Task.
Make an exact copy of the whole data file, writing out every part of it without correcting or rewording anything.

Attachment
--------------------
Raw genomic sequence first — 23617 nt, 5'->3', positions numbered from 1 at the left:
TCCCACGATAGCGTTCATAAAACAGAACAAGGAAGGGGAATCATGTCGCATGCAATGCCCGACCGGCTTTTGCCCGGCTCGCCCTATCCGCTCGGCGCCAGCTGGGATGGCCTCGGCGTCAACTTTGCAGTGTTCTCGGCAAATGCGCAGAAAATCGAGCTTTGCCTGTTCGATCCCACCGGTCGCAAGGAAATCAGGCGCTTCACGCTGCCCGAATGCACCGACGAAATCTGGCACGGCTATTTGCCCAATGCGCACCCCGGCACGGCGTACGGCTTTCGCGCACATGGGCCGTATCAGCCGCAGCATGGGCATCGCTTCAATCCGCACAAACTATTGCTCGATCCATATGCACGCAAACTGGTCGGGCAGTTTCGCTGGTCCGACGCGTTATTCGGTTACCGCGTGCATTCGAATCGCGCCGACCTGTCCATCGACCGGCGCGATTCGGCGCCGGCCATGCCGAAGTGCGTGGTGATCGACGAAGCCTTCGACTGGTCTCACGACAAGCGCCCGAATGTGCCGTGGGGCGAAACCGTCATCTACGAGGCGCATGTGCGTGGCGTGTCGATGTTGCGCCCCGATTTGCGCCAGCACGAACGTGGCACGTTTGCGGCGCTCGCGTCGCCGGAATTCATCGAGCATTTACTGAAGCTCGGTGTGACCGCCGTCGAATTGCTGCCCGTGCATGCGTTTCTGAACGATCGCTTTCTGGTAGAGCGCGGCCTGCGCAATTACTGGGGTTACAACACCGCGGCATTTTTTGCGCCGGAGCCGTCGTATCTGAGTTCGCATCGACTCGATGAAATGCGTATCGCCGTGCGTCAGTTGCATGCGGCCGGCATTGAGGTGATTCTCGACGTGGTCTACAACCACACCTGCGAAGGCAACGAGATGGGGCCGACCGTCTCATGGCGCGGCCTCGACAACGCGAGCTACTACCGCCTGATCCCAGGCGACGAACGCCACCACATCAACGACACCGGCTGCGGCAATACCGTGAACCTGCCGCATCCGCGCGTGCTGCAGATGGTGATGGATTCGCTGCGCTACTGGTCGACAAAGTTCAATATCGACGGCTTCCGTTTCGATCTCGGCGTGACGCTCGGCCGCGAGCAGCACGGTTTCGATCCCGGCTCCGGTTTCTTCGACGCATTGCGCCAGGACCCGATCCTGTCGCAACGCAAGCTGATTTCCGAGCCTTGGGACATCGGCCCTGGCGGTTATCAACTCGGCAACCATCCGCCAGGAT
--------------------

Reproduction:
Raw genomic sequence first — 23617 nt, 5'->3', positions numbered from 1 at the left:
TCCCACGATAGCGTTCATAAAACAGAACAAGGAAGGGGAATCATGTCGCATGCAATGCCCGACCGGCTTTTGCCCGGCTCGCCCTATCCGCTCGGCGCCAGCTGGGATGGCCTCGGCGTCAACTTTGCAGTGTTCTCGGCAAATGCGCAGAAAATCGAGCTTTGCCTGTTCGATCCCACCGGTCGCAAGGAAATCAGGCGCTTCACGCTGCCCGAATGCACCGACGAAATCTGGCACGGCTATTTGCCCAATGCGCACCCCGGCACGGCGTACGGCTTTCGCGCACATGGGCCGTATCAGCCGCAGCATGGGCATCGCTTCAATCCGCACAAACTATTGCTCGATCCATATGCACGCAAACTGGTCGGGCAGTTTCGCTGGTCCGACGCGTTATTCGGTTACCGCGTGCATTCGAATCGCGCCGACCTGTCCATCGACCGGCGCGATTCGGCGCCGGCCATGCCGAAGTGCGTGGTGATCGACGAAGCCTTCGACTGGTCTCACGACAAGCGCCCGAATGTGCCGTGGGGCGAAACCGTCATCTACGAGGCGCATGTGCGTGGCGTGTCGATGTTGCGCCCCGATTTGCGCCAGCACGAACGTGGCACGTTTGCGGCGCTCGCGTCGCCGGAATTCATCGAGCATTTACTGAAGCTCGGTGTGACCGCCGTCGAATTGCTGCCCGTGCATGCGTTTCTGAACGATCGCTTTCTGGTAGAGCGCGGCCTGCGCAATTACTGGGGTTACAACACCGCGGCATTTTTTGCGCCGGAGCCGTCGTATCTGAGTTCGCATCGACTCGATGAAATGCGTATCGCCGTGCGTCAGTTGCATGCGGCCGGCATTGAGGTGATTCTCGACGTGGTCTACAACCACACCTGCGAAGGCAACGAGATGGGGCCGACCGTCTCATGGCGCGGCCTCGACAACGCGAGCTACTACCGCCTGATCCCAGGCGACGAACGCCACCACATCAACGACACCGGCTGCGGCAATACCGTGAACCTGCCGCATCCGCGCGTGCTGCAGATGGTGATGGATTCGCTGCGCTACTGGTCGACAAAGTTCAATATCGACGGCTTCCGTTTCGATCTCGGCGTGACGCTCGGCCGCGAGCAGCACGGTTTCGATCCCGGCTCCGGTTTCTTCGACGCATTGCGCCAGGACCCGATCCTGTCGCAACGCAAGCTGATTTCCGAGCCTTGGGACATCGGCCCTGGCGGTTATCAACTCGGCAACCATCCGCCAGGAT